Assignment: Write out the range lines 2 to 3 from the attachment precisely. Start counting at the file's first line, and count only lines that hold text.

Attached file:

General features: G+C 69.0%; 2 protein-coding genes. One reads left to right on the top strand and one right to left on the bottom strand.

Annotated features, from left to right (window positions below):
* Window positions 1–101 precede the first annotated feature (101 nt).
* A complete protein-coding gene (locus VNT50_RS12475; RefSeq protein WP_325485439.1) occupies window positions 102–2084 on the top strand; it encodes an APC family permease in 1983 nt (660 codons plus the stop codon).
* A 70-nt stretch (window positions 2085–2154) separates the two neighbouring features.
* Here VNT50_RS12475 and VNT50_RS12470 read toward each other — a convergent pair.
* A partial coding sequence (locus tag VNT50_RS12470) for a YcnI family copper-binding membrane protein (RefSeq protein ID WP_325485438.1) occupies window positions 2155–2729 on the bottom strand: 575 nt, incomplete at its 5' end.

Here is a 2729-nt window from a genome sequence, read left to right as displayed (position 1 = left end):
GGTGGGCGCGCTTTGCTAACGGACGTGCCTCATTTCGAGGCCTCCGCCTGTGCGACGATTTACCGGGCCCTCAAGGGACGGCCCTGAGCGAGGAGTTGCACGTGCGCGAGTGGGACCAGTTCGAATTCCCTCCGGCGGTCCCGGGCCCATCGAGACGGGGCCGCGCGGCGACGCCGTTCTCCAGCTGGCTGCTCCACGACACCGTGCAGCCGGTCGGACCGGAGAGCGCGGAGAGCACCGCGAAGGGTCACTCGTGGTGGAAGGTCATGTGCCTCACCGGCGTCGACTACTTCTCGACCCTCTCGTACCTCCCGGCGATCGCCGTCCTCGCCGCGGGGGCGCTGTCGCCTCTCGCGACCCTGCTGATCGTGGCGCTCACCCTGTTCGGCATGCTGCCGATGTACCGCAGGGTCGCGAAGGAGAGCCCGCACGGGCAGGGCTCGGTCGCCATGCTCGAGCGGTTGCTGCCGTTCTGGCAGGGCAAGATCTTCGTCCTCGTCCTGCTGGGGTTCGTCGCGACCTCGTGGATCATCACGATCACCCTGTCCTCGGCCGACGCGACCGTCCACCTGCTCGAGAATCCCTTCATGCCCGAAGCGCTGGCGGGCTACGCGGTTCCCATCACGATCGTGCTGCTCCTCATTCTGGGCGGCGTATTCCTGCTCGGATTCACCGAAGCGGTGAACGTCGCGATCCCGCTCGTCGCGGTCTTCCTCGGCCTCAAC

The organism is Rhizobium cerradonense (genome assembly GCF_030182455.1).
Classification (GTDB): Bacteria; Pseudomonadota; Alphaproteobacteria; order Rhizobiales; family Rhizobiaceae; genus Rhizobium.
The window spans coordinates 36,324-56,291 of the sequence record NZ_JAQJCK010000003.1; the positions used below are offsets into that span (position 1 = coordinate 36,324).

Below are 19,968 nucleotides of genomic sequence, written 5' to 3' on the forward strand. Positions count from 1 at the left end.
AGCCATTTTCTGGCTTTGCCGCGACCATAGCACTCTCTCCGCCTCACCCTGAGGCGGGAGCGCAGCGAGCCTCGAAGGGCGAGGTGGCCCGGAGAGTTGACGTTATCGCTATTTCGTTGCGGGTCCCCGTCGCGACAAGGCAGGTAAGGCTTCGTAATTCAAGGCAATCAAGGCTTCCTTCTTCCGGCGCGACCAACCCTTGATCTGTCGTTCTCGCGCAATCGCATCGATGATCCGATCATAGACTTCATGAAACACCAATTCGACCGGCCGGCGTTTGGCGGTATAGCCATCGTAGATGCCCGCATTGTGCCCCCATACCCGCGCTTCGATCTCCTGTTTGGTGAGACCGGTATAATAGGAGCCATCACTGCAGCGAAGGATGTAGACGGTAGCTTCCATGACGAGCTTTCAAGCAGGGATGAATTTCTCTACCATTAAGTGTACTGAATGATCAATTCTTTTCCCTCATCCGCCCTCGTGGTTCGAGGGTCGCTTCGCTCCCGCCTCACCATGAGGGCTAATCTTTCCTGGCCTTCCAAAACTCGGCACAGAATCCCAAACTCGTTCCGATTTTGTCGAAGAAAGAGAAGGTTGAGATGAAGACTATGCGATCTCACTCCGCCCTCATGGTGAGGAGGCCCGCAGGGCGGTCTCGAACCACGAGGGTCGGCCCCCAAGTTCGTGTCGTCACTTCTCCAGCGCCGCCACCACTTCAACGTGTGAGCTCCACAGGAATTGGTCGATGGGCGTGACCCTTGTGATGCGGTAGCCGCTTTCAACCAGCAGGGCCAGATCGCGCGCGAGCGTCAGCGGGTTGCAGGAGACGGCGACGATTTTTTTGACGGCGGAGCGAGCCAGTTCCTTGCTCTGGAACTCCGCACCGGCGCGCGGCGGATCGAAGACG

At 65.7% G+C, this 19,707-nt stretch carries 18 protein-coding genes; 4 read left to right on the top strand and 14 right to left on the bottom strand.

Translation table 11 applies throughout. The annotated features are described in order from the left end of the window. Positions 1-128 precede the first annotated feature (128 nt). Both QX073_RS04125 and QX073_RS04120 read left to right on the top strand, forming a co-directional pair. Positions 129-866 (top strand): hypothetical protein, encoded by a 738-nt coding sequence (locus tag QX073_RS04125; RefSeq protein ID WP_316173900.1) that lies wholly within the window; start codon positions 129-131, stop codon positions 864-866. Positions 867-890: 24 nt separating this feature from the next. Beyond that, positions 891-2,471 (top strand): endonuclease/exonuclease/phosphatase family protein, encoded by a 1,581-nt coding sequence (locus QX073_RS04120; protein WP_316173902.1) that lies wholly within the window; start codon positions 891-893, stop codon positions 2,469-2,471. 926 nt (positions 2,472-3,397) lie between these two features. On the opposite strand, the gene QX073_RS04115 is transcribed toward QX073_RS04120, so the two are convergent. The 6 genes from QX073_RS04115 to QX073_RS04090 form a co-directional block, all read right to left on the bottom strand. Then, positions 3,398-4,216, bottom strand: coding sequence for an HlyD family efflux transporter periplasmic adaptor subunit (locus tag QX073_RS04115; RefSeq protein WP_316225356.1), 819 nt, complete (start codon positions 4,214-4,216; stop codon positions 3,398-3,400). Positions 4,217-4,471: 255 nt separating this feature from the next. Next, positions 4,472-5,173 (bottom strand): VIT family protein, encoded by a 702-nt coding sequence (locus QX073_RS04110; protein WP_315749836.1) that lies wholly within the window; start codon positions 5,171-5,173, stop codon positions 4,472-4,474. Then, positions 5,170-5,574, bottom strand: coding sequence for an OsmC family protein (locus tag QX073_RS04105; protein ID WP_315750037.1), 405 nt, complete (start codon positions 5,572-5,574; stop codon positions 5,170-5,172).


Annotated features, from left to right (window positions below):
* Window positions 1–101 precede the first annotated feature (101 nt).